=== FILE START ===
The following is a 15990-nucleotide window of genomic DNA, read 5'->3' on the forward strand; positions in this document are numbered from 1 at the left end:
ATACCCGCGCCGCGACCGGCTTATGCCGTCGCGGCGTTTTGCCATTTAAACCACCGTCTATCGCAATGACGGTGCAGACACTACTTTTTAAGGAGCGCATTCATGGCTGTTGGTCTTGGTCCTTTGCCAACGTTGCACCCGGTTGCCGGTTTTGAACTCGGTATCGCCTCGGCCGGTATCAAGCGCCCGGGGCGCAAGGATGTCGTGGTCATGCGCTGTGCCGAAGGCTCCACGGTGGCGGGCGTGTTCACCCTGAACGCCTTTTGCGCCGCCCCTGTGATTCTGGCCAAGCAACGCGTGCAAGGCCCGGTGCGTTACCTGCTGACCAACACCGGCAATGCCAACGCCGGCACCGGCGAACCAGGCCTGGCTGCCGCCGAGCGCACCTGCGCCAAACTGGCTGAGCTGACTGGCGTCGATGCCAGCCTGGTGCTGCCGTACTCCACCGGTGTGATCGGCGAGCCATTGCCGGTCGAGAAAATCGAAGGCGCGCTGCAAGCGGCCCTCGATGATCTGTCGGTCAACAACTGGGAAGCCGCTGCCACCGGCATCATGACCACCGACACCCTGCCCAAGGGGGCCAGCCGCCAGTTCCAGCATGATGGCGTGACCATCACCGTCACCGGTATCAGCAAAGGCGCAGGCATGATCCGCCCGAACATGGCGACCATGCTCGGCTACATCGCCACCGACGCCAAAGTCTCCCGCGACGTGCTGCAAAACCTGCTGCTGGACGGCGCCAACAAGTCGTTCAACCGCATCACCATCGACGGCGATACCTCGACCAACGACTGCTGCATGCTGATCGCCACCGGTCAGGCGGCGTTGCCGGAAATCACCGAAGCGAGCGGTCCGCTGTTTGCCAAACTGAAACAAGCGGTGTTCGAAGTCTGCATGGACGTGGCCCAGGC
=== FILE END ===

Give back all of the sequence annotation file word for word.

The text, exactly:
The following is a 15990-nucleotide window of genomic DNA, read 5'->3' on the forward strand; positions in this document are numbered from 1 at the left end:
ATACCCGCGCCGCGACCGGCTTATGCCGTCGCGGCGTTTTGCCATTTAAACCACCGTCTATCGCAATGACGGTGCAGACACTACTTTTTAAGGAGCGCATTCATGGCTGTTGGTCTTGGTCCTTTGCCAACGTTGCACCCGGTTGCCGGTTTTGAACTCGGTATCGCCTCGGCCGGTATCAAGCGCCCGGGGCGCAAGGATGTCGTGGTCATGCGCTGTGCCGAAGGCTCCACGGTGGCGGGCGTGTTCACCCTGAACGCCTTTTGCGCCGCCCCTGTGATTCTGGCCAAGCAACGCGTGCAAGGCCCGGTGCGTTACCTGCTGACCAACACCGGCAATGCCAACGCCGGCACCGGCGAACCAGGCCTGGCTGCCGCCGAGCGCACCTGCGCCAAACTGGCTGAGCTGACTGGCGTCGATGCCAGCCTGGTGCTGCCGTACTCCACCGGTGTGATCGGCGAGCCATTGCCGGTCGAGAAAATCGAAGGCGCGCTGCAAGCGGCCCTCGATGATCTGTCGGTCAACAACTGGGAAGCCGCTGCCACCGGCATCATGACCACCGACACCCTGCCCAAGGGGGCCAGCCGCCAGTTCCAGCATGATGGCGTGACCATCACCGTCACCGGTATCAGCAAAGGCGCAGGCATGATCCGCCCGAACATGGCGACCATGCTCGGCTACATCGCCACCGACGCCAAAGTCTCCCGCGACGTGCTGCAAAACCTGCTGCTGGACGGCGCCAACAAGTCGTTCAACCGCATCACCATCGACGGCGATACCTCGACCAACGACTGCTGCATGCTGATCGCCACCGGTCAGGCGGCGTTGCCGGAAATCACCGAAGCGAGCGGTCCGCTGTTTGCCAAACTGAAACAAGCGGTGTTCGAAGTCTGCATGGACGTGGCCCAGGC